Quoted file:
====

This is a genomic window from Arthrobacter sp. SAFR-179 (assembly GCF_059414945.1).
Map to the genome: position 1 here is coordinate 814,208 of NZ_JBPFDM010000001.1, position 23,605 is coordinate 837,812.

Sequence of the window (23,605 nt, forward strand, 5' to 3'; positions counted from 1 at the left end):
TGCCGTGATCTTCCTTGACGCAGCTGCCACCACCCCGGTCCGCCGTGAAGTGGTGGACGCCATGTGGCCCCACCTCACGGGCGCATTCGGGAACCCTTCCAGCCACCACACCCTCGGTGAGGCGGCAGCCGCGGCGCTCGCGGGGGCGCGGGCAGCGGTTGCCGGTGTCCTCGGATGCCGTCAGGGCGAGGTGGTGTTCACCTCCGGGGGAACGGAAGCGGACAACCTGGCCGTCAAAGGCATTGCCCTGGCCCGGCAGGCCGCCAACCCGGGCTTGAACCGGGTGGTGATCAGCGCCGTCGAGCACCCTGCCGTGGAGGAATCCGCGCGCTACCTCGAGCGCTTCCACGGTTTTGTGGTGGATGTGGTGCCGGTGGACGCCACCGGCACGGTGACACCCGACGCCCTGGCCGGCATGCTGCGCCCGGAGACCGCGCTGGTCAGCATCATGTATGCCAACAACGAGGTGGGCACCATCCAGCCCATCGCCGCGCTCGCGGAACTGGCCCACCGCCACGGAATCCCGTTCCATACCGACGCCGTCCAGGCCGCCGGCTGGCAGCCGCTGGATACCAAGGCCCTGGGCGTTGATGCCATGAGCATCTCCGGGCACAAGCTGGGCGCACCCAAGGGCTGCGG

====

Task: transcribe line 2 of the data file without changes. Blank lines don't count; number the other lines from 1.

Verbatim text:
Map to the genome: position 1 here is coordinate 814,208 of NZ_JBPFDM010000001.1, position 23,605 is coordinate 837,812.